Tuesday, September 29, 2009

Georgiana the Author

"I should be very happy if I could borrow some friendly Sylph (if any are so kind to hover about Hardwick)..."
-Georgiana, in a letter to her mother

When Georgiana was a naive, young girl of sixteen with her whole life ahead of her she did something unusual for a daughter of an aristocrat: she wrote a book. Emma was published anonymously and tells a story similar to Austen's Pride and Prejudice in that first impressions are not always reliable. It tells of a young woman who finds herself in love with a man but forced to marry another. The book is often forgotten and there is little knowledge it in history.

Georgiana's second book was published during the height of her popularity when she was newly married and had just made her name for herself as a fashion icon (think: Victoria Beckham when she was a newlywed). Again, she published it anonymously, which given the scandalous details, could have ruined the reputation Georgiana was enjoying. It was called The Sylph and was so popular it went through four editions quickly. It was written in the form of letters, just like Fanny Burney's Evelina.* The story is that of the naive country girl, Julia, who marries a rich aristocrat but soon discovers him to be a rake who spends all his money on gambling and mistresses. To distract herself from her woes, Julia involves herself in the ton and fashion, making friends and frenimies with the elite. Meanwhile her home life only gets worse when her husband gets more and more abusive. Her fellow wives of the ton bring little consolidation because they are just as ill-used by their husbands. In her worst time of need an anonymous person calling himself The Slyph (a sylph was a mythical invisible spirit) writes to her offering her advice. Eventually, Julia is forced to run away from her husband (who promptly commits suicide) and she discovers the true identity of The Slyph and the two wed. Does the story sound familiar? The first half it anyway.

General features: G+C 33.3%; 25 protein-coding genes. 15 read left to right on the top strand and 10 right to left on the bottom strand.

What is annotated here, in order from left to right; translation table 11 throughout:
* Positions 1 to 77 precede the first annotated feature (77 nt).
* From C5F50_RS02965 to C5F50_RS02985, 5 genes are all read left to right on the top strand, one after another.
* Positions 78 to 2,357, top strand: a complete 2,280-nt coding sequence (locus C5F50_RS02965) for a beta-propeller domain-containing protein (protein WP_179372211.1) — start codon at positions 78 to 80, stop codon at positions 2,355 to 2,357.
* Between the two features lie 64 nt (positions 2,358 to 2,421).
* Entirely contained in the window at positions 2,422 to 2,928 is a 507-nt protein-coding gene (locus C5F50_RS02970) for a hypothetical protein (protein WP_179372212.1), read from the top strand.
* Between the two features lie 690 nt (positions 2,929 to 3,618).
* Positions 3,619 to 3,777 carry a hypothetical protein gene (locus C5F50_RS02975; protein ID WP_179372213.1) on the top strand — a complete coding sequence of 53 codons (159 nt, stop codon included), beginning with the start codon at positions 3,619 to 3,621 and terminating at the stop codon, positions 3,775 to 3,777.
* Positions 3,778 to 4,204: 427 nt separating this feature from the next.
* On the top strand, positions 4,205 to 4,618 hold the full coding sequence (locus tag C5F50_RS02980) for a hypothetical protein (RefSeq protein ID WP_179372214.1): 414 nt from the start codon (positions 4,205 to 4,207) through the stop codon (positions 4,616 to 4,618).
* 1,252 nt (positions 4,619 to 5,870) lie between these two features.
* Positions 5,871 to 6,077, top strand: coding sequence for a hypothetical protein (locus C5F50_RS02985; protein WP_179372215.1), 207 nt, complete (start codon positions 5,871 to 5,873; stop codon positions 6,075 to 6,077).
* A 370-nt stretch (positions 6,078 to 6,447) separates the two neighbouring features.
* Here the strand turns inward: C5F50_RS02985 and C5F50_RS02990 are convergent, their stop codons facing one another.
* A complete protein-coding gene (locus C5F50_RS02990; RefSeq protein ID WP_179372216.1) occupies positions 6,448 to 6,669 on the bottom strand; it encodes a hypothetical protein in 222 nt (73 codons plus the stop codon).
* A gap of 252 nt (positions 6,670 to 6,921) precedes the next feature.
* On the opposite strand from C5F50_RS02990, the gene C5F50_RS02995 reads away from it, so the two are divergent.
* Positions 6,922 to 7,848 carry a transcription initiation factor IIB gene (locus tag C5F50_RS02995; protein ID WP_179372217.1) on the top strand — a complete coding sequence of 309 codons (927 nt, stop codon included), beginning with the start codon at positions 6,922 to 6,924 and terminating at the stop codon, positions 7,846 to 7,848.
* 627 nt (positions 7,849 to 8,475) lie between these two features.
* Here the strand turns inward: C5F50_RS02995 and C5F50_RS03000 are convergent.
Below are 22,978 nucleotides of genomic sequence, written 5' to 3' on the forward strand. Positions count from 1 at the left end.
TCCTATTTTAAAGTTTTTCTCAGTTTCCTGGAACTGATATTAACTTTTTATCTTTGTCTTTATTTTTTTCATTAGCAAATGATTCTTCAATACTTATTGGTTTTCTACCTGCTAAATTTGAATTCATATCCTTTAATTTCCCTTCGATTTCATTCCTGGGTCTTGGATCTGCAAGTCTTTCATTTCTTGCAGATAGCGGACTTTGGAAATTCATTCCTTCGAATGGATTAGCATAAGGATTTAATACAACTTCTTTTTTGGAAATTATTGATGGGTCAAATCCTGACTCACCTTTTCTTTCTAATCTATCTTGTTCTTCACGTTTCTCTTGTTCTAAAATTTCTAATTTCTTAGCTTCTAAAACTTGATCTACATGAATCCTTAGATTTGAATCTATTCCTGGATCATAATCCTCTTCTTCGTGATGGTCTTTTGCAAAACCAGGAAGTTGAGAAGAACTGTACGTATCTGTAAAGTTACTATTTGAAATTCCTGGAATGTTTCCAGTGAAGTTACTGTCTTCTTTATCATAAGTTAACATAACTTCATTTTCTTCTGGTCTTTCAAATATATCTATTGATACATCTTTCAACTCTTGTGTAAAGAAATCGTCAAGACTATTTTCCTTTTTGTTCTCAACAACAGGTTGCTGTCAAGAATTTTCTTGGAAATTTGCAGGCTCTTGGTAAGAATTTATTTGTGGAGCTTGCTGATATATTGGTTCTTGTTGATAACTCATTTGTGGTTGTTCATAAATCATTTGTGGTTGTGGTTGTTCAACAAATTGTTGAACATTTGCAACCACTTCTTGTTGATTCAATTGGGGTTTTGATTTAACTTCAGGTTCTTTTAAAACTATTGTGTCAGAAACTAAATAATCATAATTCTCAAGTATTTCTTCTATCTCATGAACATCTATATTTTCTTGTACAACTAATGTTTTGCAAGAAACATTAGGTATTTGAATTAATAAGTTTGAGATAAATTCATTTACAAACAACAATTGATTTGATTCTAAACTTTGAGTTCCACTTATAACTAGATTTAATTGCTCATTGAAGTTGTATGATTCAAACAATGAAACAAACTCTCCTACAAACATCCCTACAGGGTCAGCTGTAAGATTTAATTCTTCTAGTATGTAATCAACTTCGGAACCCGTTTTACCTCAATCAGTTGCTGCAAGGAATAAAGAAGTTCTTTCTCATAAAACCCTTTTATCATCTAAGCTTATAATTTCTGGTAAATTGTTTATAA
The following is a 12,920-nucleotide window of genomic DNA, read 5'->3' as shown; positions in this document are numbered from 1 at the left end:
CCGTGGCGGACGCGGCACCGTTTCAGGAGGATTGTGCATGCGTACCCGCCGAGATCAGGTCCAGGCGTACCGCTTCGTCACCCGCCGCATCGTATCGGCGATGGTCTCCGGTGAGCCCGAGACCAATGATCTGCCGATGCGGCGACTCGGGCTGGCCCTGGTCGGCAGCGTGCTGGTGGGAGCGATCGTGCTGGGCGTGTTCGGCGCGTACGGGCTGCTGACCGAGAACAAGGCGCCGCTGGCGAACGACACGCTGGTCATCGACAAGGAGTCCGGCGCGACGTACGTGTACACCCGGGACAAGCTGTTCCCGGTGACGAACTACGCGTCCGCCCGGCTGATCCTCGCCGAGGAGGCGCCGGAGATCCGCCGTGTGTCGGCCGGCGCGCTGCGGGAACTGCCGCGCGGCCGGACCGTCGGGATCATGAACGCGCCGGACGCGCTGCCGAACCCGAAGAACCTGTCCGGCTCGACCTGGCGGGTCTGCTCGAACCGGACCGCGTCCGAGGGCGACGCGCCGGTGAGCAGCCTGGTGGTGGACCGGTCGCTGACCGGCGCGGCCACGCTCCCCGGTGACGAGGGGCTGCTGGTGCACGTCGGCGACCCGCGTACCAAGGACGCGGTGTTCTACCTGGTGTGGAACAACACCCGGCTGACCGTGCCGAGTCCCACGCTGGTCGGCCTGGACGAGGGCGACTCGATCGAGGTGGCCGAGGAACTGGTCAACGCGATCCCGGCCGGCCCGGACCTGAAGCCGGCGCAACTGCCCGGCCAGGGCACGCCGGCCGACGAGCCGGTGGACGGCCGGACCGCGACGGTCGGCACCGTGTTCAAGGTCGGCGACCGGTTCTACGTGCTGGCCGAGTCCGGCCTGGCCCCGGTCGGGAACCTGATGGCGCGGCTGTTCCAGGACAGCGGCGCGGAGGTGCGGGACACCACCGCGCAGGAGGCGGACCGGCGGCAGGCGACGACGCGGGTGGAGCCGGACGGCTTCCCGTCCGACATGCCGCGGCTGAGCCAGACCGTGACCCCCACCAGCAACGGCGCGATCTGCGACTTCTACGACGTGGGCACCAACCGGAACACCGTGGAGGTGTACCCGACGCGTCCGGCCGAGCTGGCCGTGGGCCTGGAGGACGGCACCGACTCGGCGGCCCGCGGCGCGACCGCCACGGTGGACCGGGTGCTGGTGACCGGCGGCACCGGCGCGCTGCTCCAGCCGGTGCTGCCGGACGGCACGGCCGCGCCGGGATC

The Sylph was based on Georgiana's personal experiences as a debutant in high society. It didn't take a genius to recognize the similarity between the fictional Julia and the young Duchess of Devonshire so it wasn't long before everyone had figured out who the author was, although Georgiana would never publicly admit it. This only helped sales. Another part of the book's success was its scandalous details which were were labeled "obscene" by the Blue Stocking Group (one of the first feminists groups). The Gentleman's Magazine was made uncomfortable by the author's knowledge of the ton and the details of the physical and sexual abuse.

Although fiction, The Sylph stands as a great contemporary document into the ton. It is made up of many stories from Georgiana's personal life, stories of the abuse her friends suffered and the snobbery she herself was involved in. That, is possibly why the book was received with such shock. People to this day, always seem more frightened by fact than fiction; even if that fiction is fact.

pollcode.com free polls
Would you be interested if we began reading The Sylph here? (ie: a chapter a week)